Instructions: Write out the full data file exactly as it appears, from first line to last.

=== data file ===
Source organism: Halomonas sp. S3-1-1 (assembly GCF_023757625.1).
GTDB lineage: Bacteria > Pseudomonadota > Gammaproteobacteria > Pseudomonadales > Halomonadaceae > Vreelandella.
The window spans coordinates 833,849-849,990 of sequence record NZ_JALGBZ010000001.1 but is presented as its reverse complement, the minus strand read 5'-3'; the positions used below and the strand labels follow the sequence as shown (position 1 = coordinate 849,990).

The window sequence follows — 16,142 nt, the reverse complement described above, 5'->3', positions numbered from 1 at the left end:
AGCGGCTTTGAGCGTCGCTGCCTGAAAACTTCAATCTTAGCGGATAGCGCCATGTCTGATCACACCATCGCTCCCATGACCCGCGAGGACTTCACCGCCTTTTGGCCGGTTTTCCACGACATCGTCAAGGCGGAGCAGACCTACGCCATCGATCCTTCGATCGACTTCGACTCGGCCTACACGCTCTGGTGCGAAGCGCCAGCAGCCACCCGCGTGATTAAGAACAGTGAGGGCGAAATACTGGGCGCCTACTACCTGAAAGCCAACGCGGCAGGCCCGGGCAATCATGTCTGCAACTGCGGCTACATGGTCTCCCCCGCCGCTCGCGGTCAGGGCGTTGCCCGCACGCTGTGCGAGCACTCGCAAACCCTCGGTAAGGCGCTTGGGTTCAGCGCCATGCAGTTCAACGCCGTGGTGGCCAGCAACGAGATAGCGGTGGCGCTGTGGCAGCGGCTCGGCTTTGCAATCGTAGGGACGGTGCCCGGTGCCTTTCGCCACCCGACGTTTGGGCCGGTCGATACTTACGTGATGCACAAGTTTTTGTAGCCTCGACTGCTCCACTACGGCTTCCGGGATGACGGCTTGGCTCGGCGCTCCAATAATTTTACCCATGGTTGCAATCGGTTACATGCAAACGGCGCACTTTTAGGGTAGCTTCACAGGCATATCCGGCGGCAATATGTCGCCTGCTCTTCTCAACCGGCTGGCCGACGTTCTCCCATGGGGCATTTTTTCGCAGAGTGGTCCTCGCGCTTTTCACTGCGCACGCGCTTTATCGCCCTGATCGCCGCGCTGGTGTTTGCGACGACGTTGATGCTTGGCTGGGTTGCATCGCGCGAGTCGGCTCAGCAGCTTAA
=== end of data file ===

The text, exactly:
Source organism: Halomonas sp. S3-1-1 (assembly GCF_023757625.1).
GTDB lineage: Bacteria > Pseudomonadota > Gammaproteobacteria > Pseudomonadales > Halomonadaceae > Vreelandella.
The window spans coordinates 833,849-849,990 of sequence record NZ_JALGBZ010000001.1 but is presented as its reverse complement, the minus strand read 5'-3'; the positions used below and the strand labels follow the sequence as shown (position 1 = coordinate 849,990).

The window sequence follows — 16,142 nt, the reverse complement described above, 5'->3', positions numbered from 1 at the left end:
AGCGGCTTTGAGCGTCGCTGCCTGAAAACTTCAATCTTAGCGGATAGCGCCATGTCTGATCACACCATCGCTCCCATGACCCGCGAGGACTTCACCGCCTTTTGGCCGGTTTTCCACGACATCGTCAAGGCGGAGCAGACCTACGCCATCGATCCTTCGATCGACTTCGACTCGGCCTACACGCTCTGGTGCGAAGCGCCAGCAGCCACCCGCGTGATTAAGAACAGTGAGGGCGAAATACTGGGCGCCTACTACCTGAAAGCCAACGCGGCAGGCCCGGGCAATCATGTCTGCAACTGCGGCTACATGGTCTCCCCCGCCGCTCGCGGTCAGGGCGTTGCCCGCACGCTGTGCGAGCACTCGCAAACCCTCGGTAAGGCGCTTGGGTTCAGCGCCATGCAGTTCAACGCCGTGGTGGCCAGCAACGAGATAGCGGTGGCGCTGTGGCAGCGGCTCGGCTTTGCAATCGTAGGGACGGTGCCCGGTGCCTTTCGCCACCCGACGTTTGGGCCGGTCGATACTTACGTGATGCACAAGTTTTTGTAGCCTCGACTGCTCCACTACGGCTTCCGGGATGACGGCTTGGCTCGGCGCTCCAATAATTTTACCCATGGTTGCAATCGGTTACATGCAAACGGCGCACTTTTAGGGTAGCTTCACAGGCATATCCGGCGGCAATATGTCGCCTGCTCTTCTCAACCGGCTGGCCGACGTTCTCCCATGGGGCATTTTTTCGCAGAGTGGTCCTCGCGCTTTTCACTGCGCACGCGCTTTATCGCCCTGATCGCCGCGCTGGTGTTTGCGACGACGTTGATGCTTGGCTGGGTTGCATCGCGCGAGTCGGCTCAGCAGCTTAA